Leigh Salgado is a nationally exhibiting Los Angeles artist. I came across her work whilst browsing the alternative art site Picklebird.
(all photos from the artist’s website)
Leigh’s “sculpted drawings” are detailed, obsessive, sexy, feminine, and marry the elements of sacredness and profanity, the chaste and the erotic (which may seem like a contradiction until you read St. John of the Cross, Hildegard of Bingen, Jalāl ad-Dīn Muḥammad Rūmī (جلالالدین محمد رومی), or many other ecstatic mystics). Technically, they are meticulously worked pieces of paper art, combining drawing, painting, cutting and burning…
In some, she uses Sharpie pens and Exacto knives to turn high-end artist paper into lace-like abstractions. For other works, done on wood, she uses burning tools to draw busy scenes of flowery netting and vaguely familiar fleshy regions. [from her website]
All my favorite things rolled into one art practice! I adore virtuosity with paper. Anything with paper, actually.
In an article in the magazine Tentaciones (April 2002) Leigh recalls “reading about St. Clare and St. Francis and being awed at their utter devotion, submission and commitment to the Divine. Out of the rejection and repudiation of the body came an erotic-like, ecstatic love for the Divine, which interested me. These artworks attempt to deal with space where the physical and spiritual and erotic and religious meet.”
The ‘about’ section of her website states:
Her labor-intensive compositions are of abstracted imagery occasionally morphing into recognizable subject matter. Viewers are simultaneously looking at interpretations of netting, lace, clothing patterns and original woven abstraction.Salgado is a leading proponent of Sculpted Drawing. This burgeoning medium brings a third dimension into pictorial space without compromising the elements of drawing. X-acto knives are used to eviscerate the negative space between the lines in her ink drawing. Hung away from the wall, this medium delivers the spatial sensation of a third dimension in static two-dimensional drawings.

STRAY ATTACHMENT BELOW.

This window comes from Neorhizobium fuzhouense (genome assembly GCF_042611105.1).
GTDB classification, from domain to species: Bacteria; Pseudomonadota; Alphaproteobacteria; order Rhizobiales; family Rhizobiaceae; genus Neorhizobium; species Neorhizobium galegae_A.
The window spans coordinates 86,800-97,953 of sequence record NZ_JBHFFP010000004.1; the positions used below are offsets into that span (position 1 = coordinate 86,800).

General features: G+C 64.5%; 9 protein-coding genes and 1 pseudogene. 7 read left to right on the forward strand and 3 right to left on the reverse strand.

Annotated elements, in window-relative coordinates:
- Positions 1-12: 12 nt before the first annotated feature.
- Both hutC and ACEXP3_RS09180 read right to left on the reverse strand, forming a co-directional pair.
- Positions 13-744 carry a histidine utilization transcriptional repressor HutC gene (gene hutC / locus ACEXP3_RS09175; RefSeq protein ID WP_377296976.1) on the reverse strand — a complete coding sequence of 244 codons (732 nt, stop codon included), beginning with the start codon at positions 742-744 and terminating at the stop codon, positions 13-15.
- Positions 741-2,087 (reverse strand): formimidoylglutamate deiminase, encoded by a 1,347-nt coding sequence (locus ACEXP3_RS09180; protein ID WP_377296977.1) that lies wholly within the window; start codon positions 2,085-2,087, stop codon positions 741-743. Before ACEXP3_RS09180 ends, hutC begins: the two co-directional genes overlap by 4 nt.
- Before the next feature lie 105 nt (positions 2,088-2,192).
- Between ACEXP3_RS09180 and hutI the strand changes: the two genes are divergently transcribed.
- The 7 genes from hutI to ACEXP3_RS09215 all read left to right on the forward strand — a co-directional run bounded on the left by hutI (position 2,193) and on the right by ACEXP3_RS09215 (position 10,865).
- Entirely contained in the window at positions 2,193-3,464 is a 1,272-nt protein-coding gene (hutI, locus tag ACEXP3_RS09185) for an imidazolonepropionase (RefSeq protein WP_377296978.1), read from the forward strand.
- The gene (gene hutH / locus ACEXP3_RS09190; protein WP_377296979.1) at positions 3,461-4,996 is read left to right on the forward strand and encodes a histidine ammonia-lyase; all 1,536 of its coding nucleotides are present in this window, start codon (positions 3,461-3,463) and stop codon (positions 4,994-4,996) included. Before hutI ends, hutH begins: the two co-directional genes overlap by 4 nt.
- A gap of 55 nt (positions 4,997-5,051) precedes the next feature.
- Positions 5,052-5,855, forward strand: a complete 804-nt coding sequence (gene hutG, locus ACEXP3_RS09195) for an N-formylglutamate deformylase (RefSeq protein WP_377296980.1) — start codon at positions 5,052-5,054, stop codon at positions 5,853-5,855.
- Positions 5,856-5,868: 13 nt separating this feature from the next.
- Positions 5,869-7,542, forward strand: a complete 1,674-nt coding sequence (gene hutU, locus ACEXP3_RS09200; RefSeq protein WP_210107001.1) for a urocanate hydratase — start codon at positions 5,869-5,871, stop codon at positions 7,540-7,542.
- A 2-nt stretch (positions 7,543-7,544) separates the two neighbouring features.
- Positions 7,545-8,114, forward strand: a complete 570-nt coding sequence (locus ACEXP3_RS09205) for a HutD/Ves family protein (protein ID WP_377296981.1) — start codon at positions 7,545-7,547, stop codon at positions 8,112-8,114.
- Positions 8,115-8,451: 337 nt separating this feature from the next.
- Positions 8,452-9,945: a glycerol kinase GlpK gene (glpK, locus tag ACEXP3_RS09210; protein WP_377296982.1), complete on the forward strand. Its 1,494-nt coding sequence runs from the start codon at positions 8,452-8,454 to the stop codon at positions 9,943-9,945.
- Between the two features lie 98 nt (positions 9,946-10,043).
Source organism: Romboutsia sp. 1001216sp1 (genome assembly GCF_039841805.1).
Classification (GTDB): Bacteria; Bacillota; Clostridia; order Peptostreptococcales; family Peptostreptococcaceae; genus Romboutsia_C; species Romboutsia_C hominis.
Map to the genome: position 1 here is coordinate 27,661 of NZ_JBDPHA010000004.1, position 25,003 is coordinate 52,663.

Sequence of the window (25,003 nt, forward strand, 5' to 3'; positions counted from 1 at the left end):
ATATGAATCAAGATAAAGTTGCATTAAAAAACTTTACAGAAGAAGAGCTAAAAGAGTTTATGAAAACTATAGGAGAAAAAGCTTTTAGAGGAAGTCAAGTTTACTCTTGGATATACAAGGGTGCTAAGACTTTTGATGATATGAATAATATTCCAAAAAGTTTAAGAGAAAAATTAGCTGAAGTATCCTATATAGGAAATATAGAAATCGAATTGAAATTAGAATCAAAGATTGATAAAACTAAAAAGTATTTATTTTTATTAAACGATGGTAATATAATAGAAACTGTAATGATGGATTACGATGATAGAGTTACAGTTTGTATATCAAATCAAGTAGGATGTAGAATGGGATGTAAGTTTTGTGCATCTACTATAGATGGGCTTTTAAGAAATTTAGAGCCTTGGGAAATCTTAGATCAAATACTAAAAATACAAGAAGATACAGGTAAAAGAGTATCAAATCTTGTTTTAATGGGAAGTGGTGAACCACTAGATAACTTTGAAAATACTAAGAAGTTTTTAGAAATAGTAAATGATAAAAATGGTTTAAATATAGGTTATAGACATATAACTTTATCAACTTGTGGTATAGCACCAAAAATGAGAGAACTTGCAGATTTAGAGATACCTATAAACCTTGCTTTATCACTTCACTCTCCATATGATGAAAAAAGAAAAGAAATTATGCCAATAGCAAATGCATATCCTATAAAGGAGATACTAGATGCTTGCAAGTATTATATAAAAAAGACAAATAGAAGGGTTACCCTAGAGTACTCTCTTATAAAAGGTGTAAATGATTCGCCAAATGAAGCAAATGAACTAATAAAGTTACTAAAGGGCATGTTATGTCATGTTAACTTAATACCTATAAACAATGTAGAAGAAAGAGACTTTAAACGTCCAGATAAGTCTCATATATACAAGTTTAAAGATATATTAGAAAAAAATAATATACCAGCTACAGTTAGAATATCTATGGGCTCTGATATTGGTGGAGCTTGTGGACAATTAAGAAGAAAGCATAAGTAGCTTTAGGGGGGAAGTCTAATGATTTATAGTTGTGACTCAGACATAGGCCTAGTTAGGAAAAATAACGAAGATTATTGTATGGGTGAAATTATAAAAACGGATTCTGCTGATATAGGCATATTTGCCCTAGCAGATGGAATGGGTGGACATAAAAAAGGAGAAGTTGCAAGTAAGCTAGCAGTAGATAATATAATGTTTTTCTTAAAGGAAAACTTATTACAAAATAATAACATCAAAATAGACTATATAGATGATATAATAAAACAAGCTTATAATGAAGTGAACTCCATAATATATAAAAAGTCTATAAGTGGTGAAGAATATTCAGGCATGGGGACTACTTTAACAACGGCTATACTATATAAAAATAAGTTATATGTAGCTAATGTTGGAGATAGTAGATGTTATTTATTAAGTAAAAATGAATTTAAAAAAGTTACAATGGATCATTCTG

“the spatial sensation of a third dimension”?Oh. Shadows. Love shadows… (Nevermind the art school gobbledygook, we’ve all been there, having to come up with those opaque, pompous phrases for a professor who demanded Quantity of syllables rather than Quality of thought in an essay.) If this doesn’t inspire you to play with knives, I don’t know what will!Leigh Salgado via Picklebird